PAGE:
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  • The number one source of carbon emissions in the United States is coming from transportation.

  • Globally, it's number two.

  • And the majority of that comes from our personal use, our cars and trucks.

  • How do we consume less energy while meeting the needs that people have of transportation?

  • The majority of car trips in the world today are less than five miles.

  • It's a simple question: Can we get more people to drive less and bike more and scooter more to where they go?

  • The average trip on an e-bike or e-scooter produces less than seven percent carbon emissions of an equivalent car trip.

  • Micro-mobility is dramatically more green than alternatives, and we're working every single day to reduce our own carbon emissions even further.

  • So what sometimes happens is that a company would say, "What is the dirtiest part of our business?"

  • "Let's just outsource it."

  • "And if we outsource it, we've solved our problems."

  • But that doesn't actually solve your problem because somebody else is polluting and emitting.

  • If we're going to live up to our own ideals then we need to do the core of what folks have always done: reduce, reuse and recycle.

  • The early days of micro-mobility, we took a consumer scooter or a consumer e-bike and we put it into a commercial space.

  • And what that meant was that our average scooter lasted a month.

  • Imagine that, every month we need to buy an entire fleet for the world.

  • And that was not green.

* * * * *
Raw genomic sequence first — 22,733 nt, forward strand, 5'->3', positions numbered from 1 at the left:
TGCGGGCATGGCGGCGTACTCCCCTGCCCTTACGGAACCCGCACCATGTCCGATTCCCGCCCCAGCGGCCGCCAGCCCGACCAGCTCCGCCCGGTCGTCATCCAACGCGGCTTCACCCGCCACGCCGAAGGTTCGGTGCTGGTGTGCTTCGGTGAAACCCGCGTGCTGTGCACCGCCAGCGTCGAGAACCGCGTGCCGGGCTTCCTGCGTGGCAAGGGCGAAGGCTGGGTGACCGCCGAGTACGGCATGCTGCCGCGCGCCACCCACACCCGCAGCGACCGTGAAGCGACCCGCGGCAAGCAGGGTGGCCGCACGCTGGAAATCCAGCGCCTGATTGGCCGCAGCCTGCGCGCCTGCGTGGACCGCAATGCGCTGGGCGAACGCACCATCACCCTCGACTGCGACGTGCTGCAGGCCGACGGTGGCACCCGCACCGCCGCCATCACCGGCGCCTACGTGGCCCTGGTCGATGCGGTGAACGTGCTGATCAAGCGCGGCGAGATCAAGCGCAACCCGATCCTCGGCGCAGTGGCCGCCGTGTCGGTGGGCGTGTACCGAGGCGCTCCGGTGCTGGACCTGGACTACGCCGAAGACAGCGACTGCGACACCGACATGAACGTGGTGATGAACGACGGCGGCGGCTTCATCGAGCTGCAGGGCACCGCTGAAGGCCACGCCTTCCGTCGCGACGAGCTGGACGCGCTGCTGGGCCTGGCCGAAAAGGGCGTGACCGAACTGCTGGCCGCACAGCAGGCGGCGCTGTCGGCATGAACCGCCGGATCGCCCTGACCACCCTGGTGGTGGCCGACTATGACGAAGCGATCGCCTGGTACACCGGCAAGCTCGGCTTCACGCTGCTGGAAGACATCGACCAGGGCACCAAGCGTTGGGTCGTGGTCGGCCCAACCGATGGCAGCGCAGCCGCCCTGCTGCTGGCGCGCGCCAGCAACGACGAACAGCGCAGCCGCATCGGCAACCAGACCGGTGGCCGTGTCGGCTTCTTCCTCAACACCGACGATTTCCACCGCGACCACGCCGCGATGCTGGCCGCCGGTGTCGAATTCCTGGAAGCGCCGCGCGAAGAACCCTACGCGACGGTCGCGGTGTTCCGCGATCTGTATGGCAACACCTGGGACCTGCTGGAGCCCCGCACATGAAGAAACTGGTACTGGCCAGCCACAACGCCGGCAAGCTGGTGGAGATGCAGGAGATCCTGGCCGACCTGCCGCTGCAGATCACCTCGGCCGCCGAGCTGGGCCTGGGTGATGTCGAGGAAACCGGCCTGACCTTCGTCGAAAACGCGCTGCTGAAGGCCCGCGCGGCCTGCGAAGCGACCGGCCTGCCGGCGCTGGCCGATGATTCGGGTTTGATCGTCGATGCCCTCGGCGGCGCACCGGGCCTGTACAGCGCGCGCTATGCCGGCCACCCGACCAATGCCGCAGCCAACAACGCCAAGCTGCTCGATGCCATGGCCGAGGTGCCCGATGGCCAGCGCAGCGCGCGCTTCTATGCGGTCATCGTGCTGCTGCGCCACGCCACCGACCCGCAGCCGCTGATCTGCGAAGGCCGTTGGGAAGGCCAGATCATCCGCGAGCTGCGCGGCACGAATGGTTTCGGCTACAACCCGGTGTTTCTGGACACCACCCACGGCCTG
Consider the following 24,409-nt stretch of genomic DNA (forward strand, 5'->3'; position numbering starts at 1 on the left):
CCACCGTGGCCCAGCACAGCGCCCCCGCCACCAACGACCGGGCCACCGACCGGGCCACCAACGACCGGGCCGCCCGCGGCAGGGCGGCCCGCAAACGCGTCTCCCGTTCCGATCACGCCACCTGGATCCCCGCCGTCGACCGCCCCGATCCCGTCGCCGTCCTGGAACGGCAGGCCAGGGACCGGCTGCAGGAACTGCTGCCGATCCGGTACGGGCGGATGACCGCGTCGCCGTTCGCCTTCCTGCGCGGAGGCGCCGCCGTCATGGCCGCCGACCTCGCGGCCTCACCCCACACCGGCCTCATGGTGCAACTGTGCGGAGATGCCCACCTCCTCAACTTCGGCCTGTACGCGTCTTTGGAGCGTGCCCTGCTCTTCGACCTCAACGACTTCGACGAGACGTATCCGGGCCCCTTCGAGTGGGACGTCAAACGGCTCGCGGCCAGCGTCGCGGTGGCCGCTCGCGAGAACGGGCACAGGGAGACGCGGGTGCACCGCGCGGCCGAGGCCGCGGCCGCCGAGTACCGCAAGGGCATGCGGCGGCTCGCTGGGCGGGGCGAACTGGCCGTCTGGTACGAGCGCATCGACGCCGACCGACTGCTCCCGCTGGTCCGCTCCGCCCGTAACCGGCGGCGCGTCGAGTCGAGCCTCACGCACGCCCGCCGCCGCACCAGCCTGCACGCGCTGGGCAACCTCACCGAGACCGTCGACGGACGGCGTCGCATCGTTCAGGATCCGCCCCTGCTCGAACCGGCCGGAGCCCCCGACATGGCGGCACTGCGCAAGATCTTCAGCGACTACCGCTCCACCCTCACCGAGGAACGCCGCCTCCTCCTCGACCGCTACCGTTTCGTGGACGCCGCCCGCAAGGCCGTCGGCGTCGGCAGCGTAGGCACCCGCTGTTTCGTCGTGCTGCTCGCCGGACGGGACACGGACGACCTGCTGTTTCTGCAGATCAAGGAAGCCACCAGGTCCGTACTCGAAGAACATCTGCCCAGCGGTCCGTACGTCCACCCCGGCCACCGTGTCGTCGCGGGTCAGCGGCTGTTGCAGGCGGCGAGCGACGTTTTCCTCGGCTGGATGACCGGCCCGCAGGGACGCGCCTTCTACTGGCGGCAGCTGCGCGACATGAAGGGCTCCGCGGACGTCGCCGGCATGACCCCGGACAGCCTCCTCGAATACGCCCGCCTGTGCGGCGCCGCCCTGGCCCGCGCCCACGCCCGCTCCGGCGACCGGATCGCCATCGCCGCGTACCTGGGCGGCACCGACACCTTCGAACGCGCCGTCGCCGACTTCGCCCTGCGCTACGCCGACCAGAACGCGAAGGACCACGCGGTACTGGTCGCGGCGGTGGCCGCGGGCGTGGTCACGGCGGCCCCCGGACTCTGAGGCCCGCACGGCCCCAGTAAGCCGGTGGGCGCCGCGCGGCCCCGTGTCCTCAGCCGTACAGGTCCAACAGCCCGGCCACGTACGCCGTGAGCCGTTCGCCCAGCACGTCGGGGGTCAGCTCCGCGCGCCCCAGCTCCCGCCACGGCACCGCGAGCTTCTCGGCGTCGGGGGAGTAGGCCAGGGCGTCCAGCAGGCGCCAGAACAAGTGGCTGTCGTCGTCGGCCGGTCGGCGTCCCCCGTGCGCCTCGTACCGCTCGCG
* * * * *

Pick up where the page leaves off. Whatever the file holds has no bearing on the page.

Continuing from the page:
• And it created an enormous amount of shipping cost, manufacturing cost, upstream and ultimately it created problems in terms of end of life of our scooters and e-bikes.

  • And so we found manufacturing partners that can build scooters and e-bikes that last four years, five years, rather than a month.

  • We also then said, ok, it's not just how long it lasts, it also depends on how many of the parts we can reuse.

  • And so we started to say, let's redesign our entire e-bikes and e-scooters so that if a scooter does break, we can take it apart and reuse many parts of that scooter.

  • We started to use a swappable battery technology.

  • Not only does it increase the life, it also reduces the number of trips we have to take back and forth to actually support our fleet.

  • We're constantly working to reduce the amount of waste that we actually send to landfill.

  • As our batteries get to the end of life, they may not have sufficient charge to power an e-bike, but that battery can still power many, many things.

  • We started partnering with a portable speaker maker, and we take that battery that today doesn't have enough juice to power somebody on a scooter and we turn it into the battery for the portable speaker,

  • and it extends and it recycles into that life.

  • A lot of these things wouldn't be part of our direct carbon emissions, but we care about it because the thing that we have to count is the true end-to-end life cycle of our products.

  • When I look across all these things, it's not one thing, it's not two things, it's 100 little actions we do.

  • And it starts with understanding and measuring our own environmental impact and challenging ourselves to do better.

  • We have to work at building a future of transportation that is shared, affordable, but most importantly, carbon-free.

The number one source of carbon emissions in the United States is coming from transportation.

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